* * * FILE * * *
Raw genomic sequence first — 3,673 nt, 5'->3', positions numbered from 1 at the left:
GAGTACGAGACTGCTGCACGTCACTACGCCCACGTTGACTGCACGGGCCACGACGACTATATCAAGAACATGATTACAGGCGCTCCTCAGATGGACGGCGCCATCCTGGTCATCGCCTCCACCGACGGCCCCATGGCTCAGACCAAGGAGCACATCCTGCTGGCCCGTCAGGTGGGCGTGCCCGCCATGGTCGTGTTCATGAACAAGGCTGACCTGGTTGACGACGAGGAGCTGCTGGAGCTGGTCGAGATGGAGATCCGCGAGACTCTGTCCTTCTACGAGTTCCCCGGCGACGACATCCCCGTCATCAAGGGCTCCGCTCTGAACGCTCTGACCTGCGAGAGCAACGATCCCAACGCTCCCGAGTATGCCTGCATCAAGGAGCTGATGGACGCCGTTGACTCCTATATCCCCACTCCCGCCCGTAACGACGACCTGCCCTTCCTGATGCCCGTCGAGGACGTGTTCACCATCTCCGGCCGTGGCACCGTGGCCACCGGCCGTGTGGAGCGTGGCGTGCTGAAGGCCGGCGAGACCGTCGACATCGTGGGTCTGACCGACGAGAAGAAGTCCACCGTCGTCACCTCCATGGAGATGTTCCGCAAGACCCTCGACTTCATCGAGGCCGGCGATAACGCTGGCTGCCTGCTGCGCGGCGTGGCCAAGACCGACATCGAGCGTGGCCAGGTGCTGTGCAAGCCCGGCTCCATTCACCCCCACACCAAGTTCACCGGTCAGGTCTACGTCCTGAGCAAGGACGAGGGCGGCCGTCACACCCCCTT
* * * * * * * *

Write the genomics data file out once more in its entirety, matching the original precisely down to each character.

Raw genomic sequence first — 3,673 nt, 5'->3', positions numbered from 1 at the left:
GAGTACGAGACTGCTGCACGTCACTACGCCCACGTTGACTGCACGGGCCACGACGACTATATCAAGAACATGATTACAGGCGCTCCTCAGATGGACGGCGCCATCCTGGTCATCGCCTCCACCGACGGCCCCATGGCTCAGACCAAGGAGCACATCCTGCTGGCCCGTCAGGTGGGCGTGCCCGCCATGGTCGTGTTCATGAACAAGGCTGACCTGGTTGACGACGAGGAGCTGCTGGAGCTGGTCGAGATGGAGATCCGCGAGACTCTGTCCTTCTACGAGTTCCCCGGCGACGACATCCCCGTCATCAAGGGCTCCGCTCTGAACGCTCTGACCTGCGAGAGCAACGATCCCAACGCTCCCGAGTATGCCTGCATCAAGGAGCTGATGGACGCCGTTGACTCCTATATCCCCACTCCCGCCCGTAACGACGACCTGCCCTTCCTGATGCCCGTCGAGGACGTGTTCACCATCTCCGGCCGTGGCACCGTGGCCACCGGCCGTGTGGAGCGTGGCGTGCTGAAGGCCGGCGAGACCGTCGACATCGTGGGTCTGACCGACGAGAAGAAGTCCACCGTCGTCACCTCCATGGAGATGTTCCGCAAGACCCTCGACTTCATCGAGGCCGGCGATAACGCTGGCTGCCTGCTGCGCGGCGTGGCCAAGACCGACATCGAGCGTGGCCAGGTGCTGTGCAAGCCCGGCTCCATTCACCCCCACACCAAGTTCACCGGTCAGGTCTACGTCCTGAGCAAGGACGAGGGCGGCCGTCACACCCCCTT